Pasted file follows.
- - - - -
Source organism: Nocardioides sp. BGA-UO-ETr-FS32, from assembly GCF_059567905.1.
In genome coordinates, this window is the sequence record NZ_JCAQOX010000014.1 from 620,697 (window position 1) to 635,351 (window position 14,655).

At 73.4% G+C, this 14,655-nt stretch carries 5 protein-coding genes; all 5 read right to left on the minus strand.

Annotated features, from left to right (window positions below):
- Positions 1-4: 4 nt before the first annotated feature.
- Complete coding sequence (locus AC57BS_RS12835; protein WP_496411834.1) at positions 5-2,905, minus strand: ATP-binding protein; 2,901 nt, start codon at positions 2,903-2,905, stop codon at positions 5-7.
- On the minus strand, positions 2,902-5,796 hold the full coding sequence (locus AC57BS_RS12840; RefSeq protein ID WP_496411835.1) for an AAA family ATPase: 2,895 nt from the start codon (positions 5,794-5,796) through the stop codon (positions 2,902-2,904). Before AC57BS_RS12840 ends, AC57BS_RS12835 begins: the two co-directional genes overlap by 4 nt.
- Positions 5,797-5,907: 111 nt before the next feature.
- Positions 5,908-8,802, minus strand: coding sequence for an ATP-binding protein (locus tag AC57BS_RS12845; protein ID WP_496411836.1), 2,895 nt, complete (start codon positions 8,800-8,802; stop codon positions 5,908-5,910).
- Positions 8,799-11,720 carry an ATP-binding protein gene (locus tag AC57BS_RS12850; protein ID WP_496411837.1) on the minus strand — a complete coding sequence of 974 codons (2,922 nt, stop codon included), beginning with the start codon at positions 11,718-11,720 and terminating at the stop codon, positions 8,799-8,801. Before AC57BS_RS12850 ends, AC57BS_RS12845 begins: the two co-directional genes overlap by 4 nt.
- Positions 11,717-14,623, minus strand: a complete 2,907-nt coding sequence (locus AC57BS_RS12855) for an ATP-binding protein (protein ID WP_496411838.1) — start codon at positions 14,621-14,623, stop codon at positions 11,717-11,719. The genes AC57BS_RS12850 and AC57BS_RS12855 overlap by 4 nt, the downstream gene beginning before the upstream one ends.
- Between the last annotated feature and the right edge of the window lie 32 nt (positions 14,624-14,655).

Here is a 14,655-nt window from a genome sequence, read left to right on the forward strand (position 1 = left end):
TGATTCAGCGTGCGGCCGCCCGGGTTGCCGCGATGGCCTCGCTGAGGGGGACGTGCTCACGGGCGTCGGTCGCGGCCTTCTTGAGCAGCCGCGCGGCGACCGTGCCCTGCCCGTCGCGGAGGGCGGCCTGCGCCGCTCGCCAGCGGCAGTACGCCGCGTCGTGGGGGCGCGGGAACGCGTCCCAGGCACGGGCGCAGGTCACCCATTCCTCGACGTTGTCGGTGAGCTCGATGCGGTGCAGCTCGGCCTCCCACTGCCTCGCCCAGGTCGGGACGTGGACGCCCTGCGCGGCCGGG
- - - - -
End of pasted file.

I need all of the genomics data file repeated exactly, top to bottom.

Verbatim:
Source organism: Nocardioides sp. BGA-UO-ETr-FS32, from assembly GCF_059567905.1.
In genome coordinates, this window is the sequence record NZ_JCAQOX010000014.1 from 620,697 (window position 1) to 635,351 (window position 14,655).

At 73.4% G+C, this 14,655-nt stretch carries 5 protein-coding genes; all 5 read right to left on the minus strand.

Annotated features, from left to right (window positions below):
- Positions 1-4: 4 nt before the first annotated feature.
- Complete coding sequence (locus AC57BS_RS12835; protein WP_496411834.1) at positions 5-2,905, minus strand: ATP-binding protein; 2,901 nt, start codon at positions 2,903-2,905, stop codon at positions 5-7.
- On the minus strand, positions 2,902-5,796 hold the full coding sequence (locus AC57BS_RS12840; RefSeq protein ID WP_496411835.1) for an AAA family ATPase: 2,895 nt from the start codon (positions 5,794-5,796) through the stop codon (positions 2,902-2,904). Before AC57BS_RS12840 ends, AC57BS_RS12835 begins: the two co-directional genes overlap by 4 nt.
- Positions 5,797-5,907: 111 nt before the next feature.
- Positions 5,908-8,802, minus strand: coding sequence for an ATP-binding protein (locus tag AC57BS_RS12845; protein ID WP_496411836.1), 2,895 nt, complete (start codon positions 8,800-8,802; stop codon positions 5,908-5,910).
- Positions 8,799-11,720 carry an ATP-binding protein gene (locus tag AC57BS_RS12850; protein ID WP_496411837.1) on the minus strand — a complete coding sequence of 974 codons (2,922 nt, stop codon included), beginning with the start codon at positions 11,718-11,720 and terminating at the stop codon, positions 8,799-8,801. Before AC57BS_RS12850 ends, AC57BS_RS12845 begins: the two co-directional genes overlap by 4 nt.
- Positions 11,717-14,623, minus strand: a complete 2,907-nt coding sequence (locus AC57BS_RS12855) for an ATP-binding protein (protein ID WP_496411838.1) — start codon at positions 14,621-14,623, stop codon at positions 11,717-11,719. The genes AC57BS_RS12850 and AC57BS_RS12855 overlap by 4 nt, the downstream gene beginning before the upstream one ends.
- Between the last annotated feature and the right edge of the window lie 32 nt (positions 14,624-14,655).

Here is a 14,655-nt window from a genome sequence, read left to right on the forward strand (position 1 = left end):
TGATTCAGCGTGCGGCCGCCCGGGTTGCCGCGATGGCCTCGCTGAGGGGGACGTGCTCACGGGCGTCGGTCGCGGCCTTCTTGAGCAGCCGCGCGGCGACCGTGCCCTGCCCGTCGCGGAGGGCGGCCTGCGCCGCTCGCCAGCGGCAGTACGCCGCGTCGTGGGGGCGCGGGAACGCGTCCCAGGCACGGGCGCAGGTCACCCATTCCTCGACGTTGTCGGTGAGCTCGATGCGGTGCAGCTCGGCCTCCCACTGCCTCGCCCAGGTCGGGACGTGGACGCCCTGCGCGGCCGGG